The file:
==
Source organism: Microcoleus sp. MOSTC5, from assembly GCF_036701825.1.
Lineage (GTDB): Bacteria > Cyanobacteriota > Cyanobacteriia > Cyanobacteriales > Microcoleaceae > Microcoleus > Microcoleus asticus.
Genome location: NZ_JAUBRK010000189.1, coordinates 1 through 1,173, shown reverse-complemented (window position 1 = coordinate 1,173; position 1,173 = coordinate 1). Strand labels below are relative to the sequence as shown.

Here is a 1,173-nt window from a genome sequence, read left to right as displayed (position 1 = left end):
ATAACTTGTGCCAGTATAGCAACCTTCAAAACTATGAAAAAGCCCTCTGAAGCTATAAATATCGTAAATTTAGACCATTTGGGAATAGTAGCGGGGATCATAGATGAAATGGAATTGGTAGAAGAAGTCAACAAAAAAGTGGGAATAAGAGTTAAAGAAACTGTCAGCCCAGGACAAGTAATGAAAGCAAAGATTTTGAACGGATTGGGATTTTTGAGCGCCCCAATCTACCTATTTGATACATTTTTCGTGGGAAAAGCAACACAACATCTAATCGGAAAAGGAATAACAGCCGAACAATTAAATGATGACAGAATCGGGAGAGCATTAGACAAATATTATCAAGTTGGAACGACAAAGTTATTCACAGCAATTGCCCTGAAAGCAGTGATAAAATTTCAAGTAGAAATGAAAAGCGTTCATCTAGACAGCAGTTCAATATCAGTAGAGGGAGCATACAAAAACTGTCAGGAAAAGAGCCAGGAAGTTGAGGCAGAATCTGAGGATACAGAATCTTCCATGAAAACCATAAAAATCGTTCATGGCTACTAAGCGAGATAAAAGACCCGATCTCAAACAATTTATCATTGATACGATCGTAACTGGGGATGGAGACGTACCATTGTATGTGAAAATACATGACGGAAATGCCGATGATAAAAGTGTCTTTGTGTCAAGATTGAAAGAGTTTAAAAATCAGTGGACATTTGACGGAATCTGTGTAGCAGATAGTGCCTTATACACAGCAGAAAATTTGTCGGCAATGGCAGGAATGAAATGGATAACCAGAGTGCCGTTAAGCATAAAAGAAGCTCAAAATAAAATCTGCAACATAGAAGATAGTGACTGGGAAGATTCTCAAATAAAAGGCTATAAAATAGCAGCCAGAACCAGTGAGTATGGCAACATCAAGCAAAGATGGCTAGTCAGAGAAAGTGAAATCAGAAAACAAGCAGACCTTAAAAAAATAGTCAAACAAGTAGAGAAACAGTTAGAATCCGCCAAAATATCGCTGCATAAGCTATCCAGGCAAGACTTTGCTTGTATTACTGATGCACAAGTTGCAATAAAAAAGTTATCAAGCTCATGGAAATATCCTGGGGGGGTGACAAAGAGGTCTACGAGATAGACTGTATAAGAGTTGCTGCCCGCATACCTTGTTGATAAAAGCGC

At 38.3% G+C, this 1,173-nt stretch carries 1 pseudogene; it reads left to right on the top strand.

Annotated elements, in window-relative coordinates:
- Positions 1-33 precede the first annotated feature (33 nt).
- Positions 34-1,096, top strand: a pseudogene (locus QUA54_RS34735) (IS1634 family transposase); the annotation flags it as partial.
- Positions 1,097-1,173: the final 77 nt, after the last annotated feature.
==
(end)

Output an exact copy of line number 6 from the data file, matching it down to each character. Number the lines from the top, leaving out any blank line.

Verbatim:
At 38.3% G+C, this 1,173-nt stretch carries 1 pseudogene; it reads left to right on the top strand.